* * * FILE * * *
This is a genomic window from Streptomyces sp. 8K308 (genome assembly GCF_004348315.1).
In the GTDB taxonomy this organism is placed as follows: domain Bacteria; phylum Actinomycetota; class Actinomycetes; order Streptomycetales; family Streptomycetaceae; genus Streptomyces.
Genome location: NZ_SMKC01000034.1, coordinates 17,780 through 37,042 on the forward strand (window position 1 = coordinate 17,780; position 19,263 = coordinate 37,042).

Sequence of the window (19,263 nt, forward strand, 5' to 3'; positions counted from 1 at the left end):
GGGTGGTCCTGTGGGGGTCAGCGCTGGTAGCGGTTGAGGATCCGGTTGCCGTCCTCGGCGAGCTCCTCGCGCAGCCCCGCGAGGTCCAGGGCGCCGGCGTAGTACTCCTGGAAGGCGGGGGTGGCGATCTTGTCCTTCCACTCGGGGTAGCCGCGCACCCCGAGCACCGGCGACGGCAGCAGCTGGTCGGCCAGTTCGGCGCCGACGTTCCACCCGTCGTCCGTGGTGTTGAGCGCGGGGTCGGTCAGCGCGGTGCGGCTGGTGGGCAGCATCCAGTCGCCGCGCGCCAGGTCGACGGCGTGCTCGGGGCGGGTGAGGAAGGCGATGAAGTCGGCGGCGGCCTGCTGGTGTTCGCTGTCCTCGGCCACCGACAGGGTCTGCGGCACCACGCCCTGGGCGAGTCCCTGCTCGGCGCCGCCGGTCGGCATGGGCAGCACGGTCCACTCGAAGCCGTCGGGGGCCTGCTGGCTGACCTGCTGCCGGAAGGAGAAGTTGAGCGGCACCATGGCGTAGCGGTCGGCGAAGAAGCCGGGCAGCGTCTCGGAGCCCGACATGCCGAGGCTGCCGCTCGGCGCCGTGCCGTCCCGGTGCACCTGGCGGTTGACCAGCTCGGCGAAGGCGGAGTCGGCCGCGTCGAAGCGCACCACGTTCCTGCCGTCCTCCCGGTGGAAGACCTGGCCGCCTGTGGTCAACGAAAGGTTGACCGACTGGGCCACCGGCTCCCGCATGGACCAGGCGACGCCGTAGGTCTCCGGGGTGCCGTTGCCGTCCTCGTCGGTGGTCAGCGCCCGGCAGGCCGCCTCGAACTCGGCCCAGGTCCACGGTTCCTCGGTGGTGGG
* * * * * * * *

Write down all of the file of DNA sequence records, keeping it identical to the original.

This is a genomic window from Streptomyces sp. 8K308 (genome assembly GCF_004348315.1).
In the GTDB taxonomy this organism is placed as follows: domain Bacteria; phylum Actinomycetota; class Actinomycetes; order Streptomycetales; family Streptomycetaceae; genus Streptomyces.
Genome location: NZ_SMKC01000034.1, coordinates 17,780 through 37,042 on the forward strand (window position 1 = coordinate 17,780; position 19,263 = coordinate 37,042).

Sequence of the window (19,263 nt, forward strand, 5' to 3'; positions counted from 1 at the left end):
GGGTGGTCCTGTGGGGGTCAGCGCTGGTAGCGGTTGAGGATCCGGTTGCCGTCCTCGGCGAGCTCCTCGCGCAGCCCCGCGAGGTCCAGGGCGCCGGCGTAGTACTCCTGGAAGGCGGGGGTGGCGATCTTGTCCTTCCACTCGGGGTAGCCGCGCACCCCGAGCACCGGCGACGGCAGCAGCTGGTCGGCCAGTTCGGCGCCGACGTTCCACCCGTCGTCCGTGGTGTTGAGCGCGGGGTCGGTCAGCGCGGTGCGGCTGGTGGGCAGCATCCAGTCGCCGCGCGCCAGGTCGACGGCGTGCTCGGGGCGGGTGAGGAAGGCGATGAAGTCGGCGGCGGCCTGCTGGTGTTCGCTGTCCTCGGCCACCGACAGGGTCTGCGGCACCACGCCCTGGGCGAGTCCCTGCTCGGCGCCGCCGGTCGGCATGGGCAGCACGGTCCACTCGAAGCCGTCGGGGGCCTGCTGGCTGACCTGCTGCCGGAAGGAGAAGTTGAGCGGCACCATGGCGTAGCGGTCGGCGAAGAAGCCGGGCAGCGTCTCGGAGCCCGACATGCCGAGGCTGCCGCTCGGCGCCGTGCCGTCCCGGTGCACCTGGCGGTTGACCAGCTCGGCGAAGGCGGAGTCGGCCGCGTCGAAGCGCACCACGTTCCTGCCGTCCTCCCGGTGGAAGACCTGGCCGCCTGTGGTCAACGAAAGGTTGACCGACTGGGCCACCGGCTCCCGCATGGACCAGGCGACGCCGTAGGTCTCCGGGGTGCCGTTGCCGTCCTCGTCGGTGGTCAGCGCCCGGCAGGCCGCCTCGAACTCGGCCCAGGTCCACGGTTCCTCGGTGGTGGG